I finally dove into “BioShock Infinite” last weekend, months after seemingly everyone else had played their way throughout the blockbuster game that was released in March. As I raced through it over a few bleary-eyed, hours-long sessions, I got sucked into not only the gameplay, but also the vivid, terrifying world that Quincy-based Irrational Games had created. “BioShock Infinite” takes place in the early 20th century in Columbia, a giant floating city run by a white-supremacist cult that worships the Founding Fathers like gods.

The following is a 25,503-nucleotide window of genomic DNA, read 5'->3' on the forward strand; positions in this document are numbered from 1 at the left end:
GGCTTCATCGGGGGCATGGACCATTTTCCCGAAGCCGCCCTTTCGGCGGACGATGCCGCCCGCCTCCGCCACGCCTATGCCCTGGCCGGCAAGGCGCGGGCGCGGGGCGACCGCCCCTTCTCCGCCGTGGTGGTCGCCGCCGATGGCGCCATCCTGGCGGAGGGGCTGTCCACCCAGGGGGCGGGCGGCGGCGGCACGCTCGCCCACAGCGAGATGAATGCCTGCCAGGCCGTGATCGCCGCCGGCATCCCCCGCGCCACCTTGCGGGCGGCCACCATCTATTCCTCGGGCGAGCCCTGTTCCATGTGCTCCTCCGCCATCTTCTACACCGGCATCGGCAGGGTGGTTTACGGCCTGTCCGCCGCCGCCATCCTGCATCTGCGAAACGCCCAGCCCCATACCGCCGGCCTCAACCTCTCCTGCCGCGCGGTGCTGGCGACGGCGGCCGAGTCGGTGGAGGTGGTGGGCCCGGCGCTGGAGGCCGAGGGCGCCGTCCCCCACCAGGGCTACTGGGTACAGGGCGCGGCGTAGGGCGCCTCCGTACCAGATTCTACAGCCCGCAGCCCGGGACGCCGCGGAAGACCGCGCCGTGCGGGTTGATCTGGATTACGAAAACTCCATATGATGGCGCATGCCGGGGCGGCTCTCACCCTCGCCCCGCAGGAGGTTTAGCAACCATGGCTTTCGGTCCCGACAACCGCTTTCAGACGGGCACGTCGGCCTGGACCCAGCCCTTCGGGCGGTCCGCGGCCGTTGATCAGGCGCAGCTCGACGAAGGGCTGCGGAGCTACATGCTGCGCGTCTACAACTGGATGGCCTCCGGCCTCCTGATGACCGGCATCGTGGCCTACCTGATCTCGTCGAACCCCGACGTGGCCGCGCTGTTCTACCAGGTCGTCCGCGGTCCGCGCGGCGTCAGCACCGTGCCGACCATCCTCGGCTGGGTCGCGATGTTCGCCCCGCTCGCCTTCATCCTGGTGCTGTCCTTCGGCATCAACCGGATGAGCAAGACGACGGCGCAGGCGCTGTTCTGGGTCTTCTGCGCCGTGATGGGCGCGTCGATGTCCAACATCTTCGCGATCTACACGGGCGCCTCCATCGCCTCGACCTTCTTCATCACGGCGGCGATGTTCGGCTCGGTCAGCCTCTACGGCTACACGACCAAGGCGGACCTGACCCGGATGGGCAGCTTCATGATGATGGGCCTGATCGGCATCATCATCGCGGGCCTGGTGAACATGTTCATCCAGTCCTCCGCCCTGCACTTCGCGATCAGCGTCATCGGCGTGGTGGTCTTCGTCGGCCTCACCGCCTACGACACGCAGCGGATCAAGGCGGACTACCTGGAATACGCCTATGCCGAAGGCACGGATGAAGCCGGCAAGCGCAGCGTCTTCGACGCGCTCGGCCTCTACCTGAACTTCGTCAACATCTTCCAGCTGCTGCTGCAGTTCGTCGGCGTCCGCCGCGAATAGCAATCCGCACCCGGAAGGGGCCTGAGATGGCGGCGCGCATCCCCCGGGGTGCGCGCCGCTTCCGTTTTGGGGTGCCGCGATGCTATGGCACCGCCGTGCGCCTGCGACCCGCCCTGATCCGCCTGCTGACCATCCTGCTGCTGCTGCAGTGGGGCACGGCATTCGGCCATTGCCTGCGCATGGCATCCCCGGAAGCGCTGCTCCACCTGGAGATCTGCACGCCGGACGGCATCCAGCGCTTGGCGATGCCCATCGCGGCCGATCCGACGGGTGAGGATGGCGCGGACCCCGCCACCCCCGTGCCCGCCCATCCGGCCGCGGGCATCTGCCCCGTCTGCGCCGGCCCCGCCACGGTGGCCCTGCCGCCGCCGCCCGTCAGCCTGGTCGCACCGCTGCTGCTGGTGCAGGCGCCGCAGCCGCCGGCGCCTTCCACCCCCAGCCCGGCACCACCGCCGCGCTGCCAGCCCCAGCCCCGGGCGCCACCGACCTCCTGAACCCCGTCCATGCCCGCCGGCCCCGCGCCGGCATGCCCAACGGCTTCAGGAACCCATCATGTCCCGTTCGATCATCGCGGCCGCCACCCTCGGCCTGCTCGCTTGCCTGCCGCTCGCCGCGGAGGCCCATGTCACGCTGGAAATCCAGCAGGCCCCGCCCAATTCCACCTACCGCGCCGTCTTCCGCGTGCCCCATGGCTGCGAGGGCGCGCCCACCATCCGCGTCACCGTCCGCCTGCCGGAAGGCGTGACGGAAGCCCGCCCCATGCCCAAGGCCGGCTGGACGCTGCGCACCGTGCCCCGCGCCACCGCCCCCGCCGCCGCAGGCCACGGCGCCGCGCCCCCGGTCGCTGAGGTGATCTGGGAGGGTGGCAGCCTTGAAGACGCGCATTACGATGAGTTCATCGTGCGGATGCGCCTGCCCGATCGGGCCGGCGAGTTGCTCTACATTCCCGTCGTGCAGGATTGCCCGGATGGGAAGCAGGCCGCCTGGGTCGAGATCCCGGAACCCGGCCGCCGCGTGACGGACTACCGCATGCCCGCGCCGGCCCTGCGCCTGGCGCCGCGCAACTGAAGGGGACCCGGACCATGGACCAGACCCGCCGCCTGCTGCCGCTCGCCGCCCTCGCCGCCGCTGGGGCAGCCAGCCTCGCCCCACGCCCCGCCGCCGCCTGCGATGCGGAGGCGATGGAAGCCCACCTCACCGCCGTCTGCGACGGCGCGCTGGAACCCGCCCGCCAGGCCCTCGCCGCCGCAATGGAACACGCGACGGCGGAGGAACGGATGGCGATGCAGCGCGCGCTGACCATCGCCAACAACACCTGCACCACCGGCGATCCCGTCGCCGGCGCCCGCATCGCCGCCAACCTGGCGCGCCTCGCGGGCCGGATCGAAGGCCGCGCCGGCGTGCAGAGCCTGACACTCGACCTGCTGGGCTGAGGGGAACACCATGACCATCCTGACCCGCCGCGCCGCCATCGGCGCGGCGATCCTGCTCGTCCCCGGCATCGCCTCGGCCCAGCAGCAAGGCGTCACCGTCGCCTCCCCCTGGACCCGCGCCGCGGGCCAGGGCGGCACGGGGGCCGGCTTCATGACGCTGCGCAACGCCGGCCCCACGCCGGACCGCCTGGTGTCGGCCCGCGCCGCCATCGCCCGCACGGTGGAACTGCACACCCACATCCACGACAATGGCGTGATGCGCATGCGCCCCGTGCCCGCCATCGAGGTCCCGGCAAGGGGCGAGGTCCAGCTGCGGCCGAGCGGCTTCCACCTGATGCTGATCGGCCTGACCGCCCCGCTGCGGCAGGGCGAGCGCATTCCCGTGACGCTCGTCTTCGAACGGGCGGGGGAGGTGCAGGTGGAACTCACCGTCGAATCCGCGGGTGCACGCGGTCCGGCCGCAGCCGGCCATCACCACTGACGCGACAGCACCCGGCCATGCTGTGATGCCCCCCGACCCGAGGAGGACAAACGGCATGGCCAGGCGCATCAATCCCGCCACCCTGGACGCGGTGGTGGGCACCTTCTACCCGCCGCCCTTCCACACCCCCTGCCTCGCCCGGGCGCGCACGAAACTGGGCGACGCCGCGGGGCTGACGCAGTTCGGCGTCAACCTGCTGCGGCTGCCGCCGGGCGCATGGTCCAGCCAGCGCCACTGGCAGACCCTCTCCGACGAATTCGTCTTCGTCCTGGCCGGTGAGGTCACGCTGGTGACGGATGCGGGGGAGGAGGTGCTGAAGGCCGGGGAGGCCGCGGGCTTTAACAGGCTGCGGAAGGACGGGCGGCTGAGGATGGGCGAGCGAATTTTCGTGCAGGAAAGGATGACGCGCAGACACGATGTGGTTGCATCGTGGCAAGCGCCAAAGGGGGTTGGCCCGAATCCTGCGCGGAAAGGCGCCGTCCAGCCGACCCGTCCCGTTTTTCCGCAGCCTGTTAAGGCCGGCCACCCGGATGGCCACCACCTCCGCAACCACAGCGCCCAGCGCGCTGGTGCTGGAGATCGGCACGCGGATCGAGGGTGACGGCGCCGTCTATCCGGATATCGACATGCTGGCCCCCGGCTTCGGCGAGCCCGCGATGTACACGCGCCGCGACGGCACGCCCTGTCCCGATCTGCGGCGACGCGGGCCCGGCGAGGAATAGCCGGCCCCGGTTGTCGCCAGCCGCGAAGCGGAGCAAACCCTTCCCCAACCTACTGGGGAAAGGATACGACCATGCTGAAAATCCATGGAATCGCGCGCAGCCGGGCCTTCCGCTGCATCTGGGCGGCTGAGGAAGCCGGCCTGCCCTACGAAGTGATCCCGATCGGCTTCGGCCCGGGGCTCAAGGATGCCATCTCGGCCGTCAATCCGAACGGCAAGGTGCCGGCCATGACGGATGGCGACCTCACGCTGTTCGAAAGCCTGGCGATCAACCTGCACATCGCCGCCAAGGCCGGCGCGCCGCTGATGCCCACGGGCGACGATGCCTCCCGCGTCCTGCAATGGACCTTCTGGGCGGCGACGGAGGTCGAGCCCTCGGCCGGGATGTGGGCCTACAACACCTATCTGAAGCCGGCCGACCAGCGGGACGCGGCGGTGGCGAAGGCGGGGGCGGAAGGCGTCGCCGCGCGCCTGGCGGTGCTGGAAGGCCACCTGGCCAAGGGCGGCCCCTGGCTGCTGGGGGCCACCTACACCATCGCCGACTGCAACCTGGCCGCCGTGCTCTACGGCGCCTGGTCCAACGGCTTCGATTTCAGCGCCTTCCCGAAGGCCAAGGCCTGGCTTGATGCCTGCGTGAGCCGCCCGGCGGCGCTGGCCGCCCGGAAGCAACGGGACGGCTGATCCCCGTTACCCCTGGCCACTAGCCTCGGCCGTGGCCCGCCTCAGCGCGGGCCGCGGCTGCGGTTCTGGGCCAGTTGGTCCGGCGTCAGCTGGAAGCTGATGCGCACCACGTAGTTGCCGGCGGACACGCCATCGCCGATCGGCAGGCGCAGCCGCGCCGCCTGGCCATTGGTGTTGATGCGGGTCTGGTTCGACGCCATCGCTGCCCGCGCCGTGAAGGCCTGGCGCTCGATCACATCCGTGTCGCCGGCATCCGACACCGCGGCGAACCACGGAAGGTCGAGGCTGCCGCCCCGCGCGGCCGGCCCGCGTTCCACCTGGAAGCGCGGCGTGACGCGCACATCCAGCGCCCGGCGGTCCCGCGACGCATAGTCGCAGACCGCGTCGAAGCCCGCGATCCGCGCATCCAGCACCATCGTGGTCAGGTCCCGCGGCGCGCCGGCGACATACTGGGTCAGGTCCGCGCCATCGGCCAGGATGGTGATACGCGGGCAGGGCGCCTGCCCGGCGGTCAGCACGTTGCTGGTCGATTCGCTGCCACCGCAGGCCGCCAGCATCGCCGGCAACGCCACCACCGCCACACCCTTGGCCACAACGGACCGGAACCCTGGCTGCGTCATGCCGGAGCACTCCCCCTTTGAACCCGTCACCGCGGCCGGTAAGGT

“BioShock Infinite” is going to take home its fair share of Game of the Year awards in December, and I can see why: It offers up some remarkable moments (it’s hard to forget bruising battles against motorized robotic George Washingtons). The glowing reviews have also honed in on the narrative, which begins as the relatively straightforward story of a private investigator as he searches for a captive woman in Columbia, then takes a series of surprising zigs and zags dealing with everything from labor uprisings to quantum mechanics to fundamental questions about identity and redemption.